Behind the Curtain at TMM

TOMORROW: A 'Perfect Holiday' on TMM

Tune in (or log-on) to tomorrow's broadcast. A piece of Hollywood — Queen Latifah, Morris Chestnut, Gabrielle Union and Faizon Love — pays a visit to Tell Me More for a lively conversation about the new movie The Perfect Holiday. Here's a sneak peek at the chat...

And, begging to differ. We'll look at a new survey that suggests America's ethnic groups are more divided than united. It's sure to spark a truckload of opinions. The pollster behind the survey will join us tomorrow...



Please keep your community civil. All comments must follow the Community rules and terms of use, and will be moderated prior to posting. NPR reserves the right to use the comments we receive, in whole or in part, and to use the commenter's name and location, in any medium. See also the Terms of Use, Privacy Policy and Community FAQ.

In listening to Queen Latifah this morning on Tell Me More, I was inspired by how well she articulated the plait of the minority race as it relates to how difficult it is for Blacks to have influence and control of their own destiny. As I long have realized, blacks with influence give little thought to how they are dictated to by the system in order for the majority race to exceed. Most Blacks in a position of power are blind to who???s really making decisions for them. Case in point, I attended a Obama rally this past weekend and quickly realized that Obama and Oprah were shielded from any real contact with Blacks by the establishment, whites. Their agents were white, their security managers were white, their press persons were white and so forth. At every turn, in order the communicate with Mr. Obama or Ms. Winfrey you had to be white or go through a white person, thereby reducing even important Blacks from a direct channel to those that need to hear from other Blacks without their message being sanitized by a white person that may or may not feel or agree with the message that individual was trying to communicate to an influential Black. This prevents the lower economic blacks from ever having their voice heard, thus reduces their chances of success. Ms. Latifah understands the struggles that lower economic minority face in dealing with a system that???s about power in numbers as long as those numbers look like the majority. I can agree with her that this American does not want to address race, because a discussion of race will expose the facts that we live in an unfair American and knowing that requires a well-mannered White American to do the right thing and act. This means that he/she will have to give up something and its hard to give up something so that another race can become equal.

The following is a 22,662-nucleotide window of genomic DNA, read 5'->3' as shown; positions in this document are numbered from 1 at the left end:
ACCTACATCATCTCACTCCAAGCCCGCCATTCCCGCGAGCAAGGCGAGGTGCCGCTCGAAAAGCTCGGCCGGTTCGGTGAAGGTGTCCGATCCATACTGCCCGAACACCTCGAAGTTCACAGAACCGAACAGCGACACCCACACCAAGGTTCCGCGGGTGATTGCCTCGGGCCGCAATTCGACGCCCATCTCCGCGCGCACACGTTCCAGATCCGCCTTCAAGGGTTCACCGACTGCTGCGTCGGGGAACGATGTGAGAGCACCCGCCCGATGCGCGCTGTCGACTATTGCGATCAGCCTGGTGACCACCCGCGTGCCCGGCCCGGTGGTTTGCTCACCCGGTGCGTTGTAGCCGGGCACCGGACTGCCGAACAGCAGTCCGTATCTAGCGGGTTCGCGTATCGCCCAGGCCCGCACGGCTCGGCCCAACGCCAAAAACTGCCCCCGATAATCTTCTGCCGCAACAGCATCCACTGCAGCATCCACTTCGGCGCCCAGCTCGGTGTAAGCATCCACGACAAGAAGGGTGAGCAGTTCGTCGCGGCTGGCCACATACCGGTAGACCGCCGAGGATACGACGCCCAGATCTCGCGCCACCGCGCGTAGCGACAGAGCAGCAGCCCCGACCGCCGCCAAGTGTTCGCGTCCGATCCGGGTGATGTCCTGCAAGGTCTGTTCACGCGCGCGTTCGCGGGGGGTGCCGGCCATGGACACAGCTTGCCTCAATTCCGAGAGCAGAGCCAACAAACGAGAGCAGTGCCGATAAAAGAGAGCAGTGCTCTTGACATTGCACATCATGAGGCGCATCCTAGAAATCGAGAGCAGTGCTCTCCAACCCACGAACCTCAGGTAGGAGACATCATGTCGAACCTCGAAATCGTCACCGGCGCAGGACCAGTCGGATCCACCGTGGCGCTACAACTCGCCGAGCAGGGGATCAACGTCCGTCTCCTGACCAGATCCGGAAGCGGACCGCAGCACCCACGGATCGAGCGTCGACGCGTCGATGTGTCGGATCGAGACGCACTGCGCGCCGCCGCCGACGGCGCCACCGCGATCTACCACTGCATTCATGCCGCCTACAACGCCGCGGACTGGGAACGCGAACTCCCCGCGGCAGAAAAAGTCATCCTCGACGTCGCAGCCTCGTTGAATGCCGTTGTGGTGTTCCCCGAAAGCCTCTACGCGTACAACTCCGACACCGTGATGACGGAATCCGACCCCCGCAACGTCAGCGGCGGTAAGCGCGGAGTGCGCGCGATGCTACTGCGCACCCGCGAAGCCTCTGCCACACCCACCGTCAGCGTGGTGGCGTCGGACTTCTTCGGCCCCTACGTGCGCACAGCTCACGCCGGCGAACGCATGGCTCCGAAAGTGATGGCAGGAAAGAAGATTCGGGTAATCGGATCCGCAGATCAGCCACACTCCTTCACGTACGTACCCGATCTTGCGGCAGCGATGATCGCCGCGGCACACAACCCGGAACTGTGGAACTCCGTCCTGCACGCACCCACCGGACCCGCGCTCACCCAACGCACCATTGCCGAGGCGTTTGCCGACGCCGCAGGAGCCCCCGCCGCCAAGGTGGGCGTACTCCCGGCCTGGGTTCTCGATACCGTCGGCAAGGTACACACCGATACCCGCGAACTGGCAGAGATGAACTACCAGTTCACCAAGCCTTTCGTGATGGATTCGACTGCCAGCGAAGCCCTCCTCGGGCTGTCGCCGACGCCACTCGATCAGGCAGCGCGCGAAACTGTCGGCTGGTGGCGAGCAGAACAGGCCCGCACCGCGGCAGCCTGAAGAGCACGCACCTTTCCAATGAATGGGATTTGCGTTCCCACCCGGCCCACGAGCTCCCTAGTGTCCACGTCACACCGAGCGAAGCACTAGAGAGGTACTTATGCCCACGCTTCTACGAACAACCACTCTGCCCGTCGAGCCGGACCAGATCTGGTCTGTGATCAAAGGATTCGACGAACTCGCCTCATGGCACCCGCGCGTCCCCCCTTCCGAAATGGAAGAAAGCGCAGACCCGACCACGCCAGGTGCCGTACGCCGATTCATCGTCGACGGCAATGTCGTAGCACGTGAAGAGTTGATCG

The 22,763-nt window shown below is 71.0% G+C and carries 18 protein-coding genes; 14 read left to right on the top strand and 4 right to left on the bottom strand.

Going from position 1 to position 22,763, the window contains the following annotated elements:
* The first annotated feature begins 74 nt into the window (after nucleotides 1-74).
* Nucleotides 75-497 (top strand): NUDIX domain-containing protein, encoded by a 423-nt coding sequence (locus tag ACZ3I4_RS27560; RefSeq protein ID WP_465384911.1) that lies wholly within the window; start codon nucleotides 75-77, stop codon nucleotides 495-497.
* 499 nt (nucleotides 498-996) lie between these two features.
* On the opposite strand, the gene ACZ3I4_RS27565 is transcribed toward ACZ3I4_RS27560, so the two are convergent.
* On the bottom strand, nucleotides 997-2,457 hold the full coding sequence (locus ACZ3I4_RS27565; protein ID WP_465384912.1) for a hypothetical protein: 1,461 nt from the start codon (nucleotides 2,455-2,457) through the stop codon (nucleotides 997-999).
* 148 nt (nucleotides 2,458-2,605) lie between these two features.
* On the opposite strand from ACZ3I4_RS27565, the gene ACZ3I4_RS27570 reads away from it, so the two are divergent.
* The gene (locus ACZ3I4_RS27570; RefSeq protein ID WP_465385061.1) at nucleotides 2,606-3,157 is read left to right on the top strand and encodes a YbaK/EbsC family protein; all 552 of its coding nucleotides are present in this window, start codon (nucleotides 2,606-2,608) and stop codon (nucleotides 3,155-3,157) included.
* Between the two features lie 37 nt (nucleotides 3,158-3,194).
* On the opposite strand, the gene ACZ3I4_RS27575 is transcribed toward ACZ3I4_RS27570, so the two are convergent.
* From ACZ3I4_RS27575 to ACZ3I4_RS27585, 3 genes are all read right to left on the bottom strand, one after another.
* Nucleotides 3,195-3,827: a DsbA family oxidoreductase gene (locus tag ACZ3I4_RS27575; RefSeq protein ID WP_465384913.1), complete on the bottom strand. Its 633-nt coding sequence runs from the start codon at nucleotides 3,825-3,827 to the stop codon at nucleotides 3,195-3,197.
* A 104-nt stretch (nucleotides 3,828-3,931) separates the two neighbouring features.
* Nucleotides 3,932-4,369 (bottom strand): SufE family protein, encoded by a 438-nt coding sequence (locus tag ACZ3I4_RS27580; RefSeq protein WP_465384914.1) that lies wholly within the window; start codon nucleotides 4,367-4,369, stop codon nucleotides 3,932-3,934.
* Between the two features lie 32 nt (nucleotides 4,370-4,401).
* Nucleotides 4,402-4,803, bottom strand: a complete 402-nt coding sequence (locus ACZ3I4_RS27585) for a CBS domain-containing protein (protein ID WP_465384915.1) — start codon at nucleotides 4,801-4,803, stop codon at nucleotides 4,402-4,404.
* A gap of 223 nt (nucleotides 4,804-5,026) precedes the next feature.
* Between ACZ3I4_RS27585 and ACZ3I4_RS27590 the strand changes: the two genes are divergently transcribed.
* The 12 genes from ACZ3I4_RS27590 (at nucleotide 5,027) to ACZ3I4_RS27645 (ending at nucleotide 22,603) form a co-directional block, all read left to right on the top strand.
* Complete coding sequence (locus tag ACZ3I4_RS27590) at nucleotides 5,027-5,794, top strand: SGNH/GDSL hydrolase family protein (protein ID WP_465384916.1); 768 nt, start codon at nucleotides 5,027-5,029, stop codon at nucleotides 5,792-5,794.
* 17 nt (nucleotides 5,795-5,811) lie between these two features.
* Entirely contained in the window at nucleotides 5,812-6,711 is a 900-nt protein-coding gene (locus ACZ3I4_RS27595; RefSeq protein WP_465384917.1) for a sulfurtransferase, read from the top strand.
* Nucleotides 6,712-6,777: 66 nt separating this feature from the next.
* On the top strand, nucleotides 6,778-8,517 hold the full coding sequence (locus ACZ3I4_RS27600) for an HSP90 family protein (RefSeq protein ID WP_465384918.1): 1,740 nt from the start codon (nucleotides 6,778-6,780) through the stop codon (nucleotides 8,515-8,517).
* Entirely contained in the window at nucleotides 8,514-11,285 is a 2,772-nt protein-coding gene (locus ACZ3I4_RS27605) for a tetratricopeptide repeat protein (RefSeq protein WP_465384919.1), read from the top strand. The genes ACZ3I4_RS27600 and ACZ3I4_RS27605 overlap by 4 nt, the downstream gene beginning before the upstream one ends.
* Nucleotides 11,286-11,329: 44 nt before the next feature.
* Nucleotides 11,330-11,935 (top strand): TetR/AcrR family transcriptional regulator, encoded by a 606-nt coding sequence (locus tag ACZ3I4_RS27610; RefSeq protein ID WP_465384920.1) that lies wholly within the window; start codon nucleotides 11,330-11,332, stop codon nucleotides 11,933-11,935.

Sent by Sam William Long | 10:51 AM | 12-12-2007

I would just like to commend Queen Latifah for her comments about America's difficulty with discussing race in a constructive and honest way. I agree wholeheartedly and I would like to see more honest conversation about our hopes and fears for a better future -- a future of equality that celebrates and empowers diversity.

I have always admired you, Queen Latifah, for your vibrant, inspiring performances, your no-nonsense approach to important issues, and your commitment to deep beauty.

Sent by Rachel N H | 12:49 PM | 12-12-2007


NPR thanks our sponsors

Become an NPR sponsor

Support comes from